Feral cats, by definition, are cats that are not socialized to human beings.
They are distinct from "stray" cats in that the term "stray" refers to a cat who was at one time a house-cat, and has since been abandoned, dumped, lost, or has gotten out of their home. Left unfixed, these free-roaming cats will continue to reproduce at alarming rates. Many of these cats are the descendants of un-fixed housecats that were put outside or abandoned by their owners. In this cycle, un-fixed stray cats give birth to kittens who will remain feral if not taken back inside and socialized to human beings...and will then birth more feral cats. Although the "feral cat problem" is often commonly viewed as a "wildlife" or "pest" issue, it is in fact a phenomenon originating in the domesticated cat's relationship with humans...and one that requires human intervention to mitigate.
What is TNR?
TNR, or Trap, Neuter, Return, is the most effective and humane method for controlling the stray and feral cat populations. In a Trap-Neuter-Return (TNR) program, free-roaming cats, which usually congregate together in "colonies", are humanely trapped, spayed or neutered, vaccinated against rabies (legally required in NY State) and marked (ear-tipped*) for identification. After a short recovery period the sterilized, vaccinated cats are then returned to the same place where they were captured, protected against sickness and unable to churn out more kittens!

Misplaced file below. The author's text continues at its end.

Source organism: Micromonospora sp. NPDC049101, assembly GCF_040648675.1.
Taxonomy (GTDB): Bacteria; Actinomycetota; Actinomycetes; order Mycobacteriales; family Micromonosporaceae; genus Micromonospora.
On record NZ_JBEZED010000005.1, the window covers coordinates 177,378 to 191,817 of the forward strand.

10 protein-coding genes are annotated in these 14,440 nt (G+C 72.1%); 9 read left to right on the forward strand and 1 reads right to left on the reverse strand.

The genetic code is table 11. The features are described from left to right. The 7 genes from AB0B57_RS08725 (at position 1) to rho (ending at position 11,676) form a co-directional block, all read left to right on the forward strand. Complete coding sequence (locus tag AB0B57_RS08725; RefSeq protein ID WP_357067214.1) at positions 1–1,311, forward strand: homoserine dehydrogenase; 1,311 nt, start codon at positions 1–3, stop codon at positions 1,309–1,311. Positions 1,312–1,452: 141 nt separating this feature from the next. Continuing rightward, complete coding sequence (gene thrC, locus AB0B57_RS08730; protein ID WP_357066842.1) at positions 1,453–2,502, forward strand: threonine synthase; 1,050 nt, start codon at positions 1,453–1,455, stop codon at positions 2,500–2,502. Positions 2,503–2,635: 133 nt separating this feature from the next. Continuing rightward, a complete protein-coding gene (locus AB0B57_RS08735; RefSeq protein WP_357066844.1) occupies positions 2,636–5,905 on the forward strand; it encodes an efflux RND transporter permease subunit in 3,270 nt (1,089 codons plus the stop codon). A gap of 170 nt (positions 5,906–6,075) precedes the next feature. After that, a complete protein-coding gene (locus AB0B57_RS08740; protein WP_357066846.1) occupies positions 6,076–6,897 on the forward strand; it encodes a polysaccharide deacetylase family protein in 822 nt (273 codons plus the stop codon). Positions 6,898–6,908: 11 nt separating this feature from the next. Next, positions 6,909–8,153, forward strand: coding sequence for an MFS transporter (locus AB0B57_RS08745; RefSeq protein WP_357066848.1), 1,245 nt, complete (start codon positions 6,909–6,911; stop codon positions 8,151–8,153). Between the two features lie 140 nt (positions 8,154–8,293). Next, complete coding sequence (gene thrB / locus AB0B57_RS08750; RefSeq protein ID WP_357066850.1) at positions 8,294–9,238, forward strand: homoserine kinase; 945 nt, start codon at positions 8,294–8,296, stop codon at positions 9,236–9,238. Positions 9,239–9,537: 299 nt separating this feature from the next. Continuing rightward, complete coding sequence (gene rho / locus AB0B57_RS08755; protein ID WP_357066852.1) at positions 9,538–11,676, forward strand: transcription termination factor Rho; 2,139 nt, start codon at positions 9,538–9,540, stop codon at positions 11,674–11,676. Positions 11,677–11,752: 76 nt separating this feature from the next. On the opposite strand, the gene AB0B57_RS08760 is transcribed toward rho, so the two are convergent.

Following the cats' return, caretakers are responsible for providing these cats with regular food, water, shelter and necessary medical attention. Thus the result that is achieved is a smaller, healthier feral cat population that continues to provide vital rodent control to the community rather than an overrun population subject to starvation and disease. Once spayed or neutered, cats will no longer perform many of the commonly known "nuisance" behaviors such as howling, fighting, mating, and spraying to mark territory. TNR also eases the heavy burden on animal control agencies by reducing the flow of cats and kittens into local shelters, helping to lessen overcrowding. In addition, shelters save costs and staff time because fewer cats need to be housed, euthanized and disposed of afterwards. For all these reasons, TNR is quickly becoming recognized across the United States and around the world as the best antidote to the homeless and feral cat crisis. Click on 'our program' to find out how you can be part of the solution! Click HERE to find out why removal is not an effective alternative.
How it works...
The goal of TNR is to take an already-existing phenomenon (feral cat colonies) and responsibly manage them into smaller, stabilized, healthy populations rather than breeding populations subject to starvation due to scarcity of resources or those subject to disease as a result of non-vaccination and those illnesses passed through fighting, mating, and birthing of kittens.
There are two basic steps, as detailed on the Neighborhood Cats website:
Step One: TNR